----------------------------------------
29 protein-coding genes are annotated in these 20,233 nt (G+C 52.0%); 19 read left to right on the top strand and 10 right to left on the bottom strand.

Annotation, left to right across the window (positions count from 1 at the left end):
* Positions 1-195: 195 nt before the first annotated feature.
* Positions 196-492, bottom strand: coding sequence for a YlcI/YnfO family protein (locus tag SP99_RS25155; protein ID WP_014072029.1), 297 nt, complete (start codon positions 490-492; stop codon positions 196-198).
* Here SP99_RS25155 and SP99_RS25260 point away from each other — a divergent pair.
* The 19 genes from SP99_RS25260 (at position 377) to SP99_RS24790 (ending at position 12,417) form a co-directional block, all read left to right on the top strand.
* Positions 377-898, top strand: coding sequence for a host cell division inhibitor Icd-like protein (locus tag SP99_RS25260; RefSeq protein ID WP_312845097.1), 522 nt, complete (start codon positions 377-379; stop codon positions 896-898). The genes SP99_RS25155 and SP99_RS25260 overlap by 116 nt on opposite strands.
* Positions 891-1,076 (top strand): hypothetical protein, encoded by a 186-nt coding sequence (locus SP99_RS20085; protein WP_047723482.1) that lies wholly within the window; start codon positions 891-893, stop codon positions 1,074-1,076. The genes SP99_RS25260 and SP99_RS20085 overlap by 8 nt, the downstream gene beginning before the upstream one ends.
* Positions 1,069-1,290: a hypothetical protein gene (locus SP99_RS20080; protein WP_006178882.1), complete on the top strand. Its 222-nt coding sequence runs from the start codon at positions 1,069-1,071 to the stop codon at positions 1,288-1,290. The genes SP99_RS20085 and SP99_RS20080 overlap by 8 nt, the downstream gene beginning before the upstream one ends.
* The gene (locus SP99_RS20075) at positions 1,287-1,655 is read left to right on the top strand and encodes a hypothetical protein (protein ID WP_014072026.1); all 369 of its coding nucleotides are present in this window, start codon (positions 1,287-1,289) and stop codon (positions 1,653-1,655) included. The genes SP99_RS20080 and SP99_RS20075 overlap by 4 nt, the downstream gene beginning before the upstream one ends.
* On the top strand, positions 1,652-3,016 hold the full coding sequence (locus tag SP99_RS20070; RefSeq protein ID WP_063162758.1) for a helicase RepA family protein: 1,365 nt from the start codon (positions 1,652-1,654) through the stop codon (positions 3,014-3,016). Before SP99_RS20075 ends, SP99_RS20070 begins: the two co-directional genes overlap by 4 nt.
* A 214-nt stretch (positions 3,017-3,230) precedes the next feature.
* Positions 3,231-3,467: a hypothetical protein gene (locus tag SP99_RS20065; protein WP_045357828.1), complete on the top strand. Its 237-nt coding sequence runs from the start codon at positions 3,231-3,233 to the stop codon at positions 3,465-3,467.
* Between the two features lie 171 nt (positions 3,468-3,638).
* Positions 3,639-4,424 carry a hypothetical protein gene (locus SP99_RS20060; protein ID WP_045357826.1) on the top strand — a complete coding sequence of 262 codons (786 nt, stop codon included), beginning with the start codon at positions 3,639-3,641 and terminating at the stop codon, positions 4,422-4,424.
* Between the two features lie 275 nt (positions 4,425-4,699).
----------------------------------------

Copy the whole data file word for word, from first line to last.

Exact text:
29 protein-coding genes are annotated in these 20,233 nt (G+C 52.0%); 19 read left to right on the top strand and 10 right to left on the bottom strand.

Annotation, left to right across the window (positions count from 1 at the left end):
* Positions 1-195: 195 nt before the first annotated feature.
* Positions 196-492, bottom strand: coding sequence for a YlcI/YnfO family protein (locus tag SP99_RS25155; protein ID WP_014072029.1), 297 nt, complete (start codon positions 490-492; stop codon positions 196-198).
* Here SP99_RS25155 and SP99_RS25260 point away from each other — a divergent pair.
* The 19 genes from SP99_RS25260 (at position 377) to SP99_RS24790 (ending at position 12,417) form a co-directional block, all read left to right on the top strand.
* Positions 377-898, top strand: coding sequence for a host cell division inhibitor Icd-like protein (locus tag SP99_RS25260; RefSeq protein ID WP_312845097.1), 522 nt, complete (start codon positions 377-379; stop codon positions 896-898). The genes SP99_RS25155 and SP99_RS25260 overlap by 116 nt on opposite strands.
* Positions 891-1,076 (top strand): hypothetical protein, encoded by a 186-nt coding sequence (locus SP99_RS20085; protein WP_047723482.1) that lies wholly within the window; start codon positions 891-893, stop codon positions 1,074-1,076. The genes SP99_RS25260 and SP99_RS20085 overlap by 8 nt, the downstream gene beginning before the upstream one ends.
* Positions 1,069-1,290: a hypothetical protein gene (locus SP99_RS20080; protein WP_006178882.1), complete on the top strand. Its 222-nt coding sequence runs from the start codon at positions 1,069-1,071 to the stop codon at positions 1,288-1,290. The genes SP99_RS20085 and SP99_RS20080 overlap by 8 nt, the downstream gene beginning before the upstream one ends.
* The gene (locus SP99_RS20075) at positions 1,287-1,655 is read left to right on the top strand and encodes a hypothetical protein (protein ID WP_014072026.1); all 369 of its coding nucleotides are present in this window, start codon (positions 1,287-1,289) and stop codon (positions 1,653-1,655) included. The genes SP99_RS20080 and SP99_RS20075 overlap by 4 nt, the downstream gene beginning before the upstream one ends.
* On the top strand, positions 1,652-3,016 hold the full coding sequence (locus tag SP99_RS20070; RefSeq protein ID WP_063162758.1) for a helicase RepA family protein: 1,365 nt from the start codon (positions 1,652-1,654) through the stop codon (positions 3,014-3,016). Before SP99_RS20075 ends, SP99_RS20070 begins: the two co-directional genes overlap by 4 nt.
* A 214-nt stretch (positions 3,017-3,230) precedes the next feature.
* Positions 3,231-3,467: a hypothetical protein gene (locus tag SP99_RS20065; protein WP_045357828.1), complete on the top strand. Its 237-nt coding sequence runs from the start codon at positions 3,231-3,233 to the stop codon at positions 3,465-3,467.
* Between the two features lie 171 nt (positions 3,468-3,638).
* Positions 3,639-4,424 carry a hypothetical protein gene (locus SP99_RS20060; protein ID WP_045357826.1) on the top strand — a complete coding sequence of 262 codons (786 nt, stop codon included), beginning with the start codon at positions 3,639-3,641 and terminating at the stop codon, positions 4,422-4,424.
* Between the two features lie 275 nt (positions 4,425-4,699).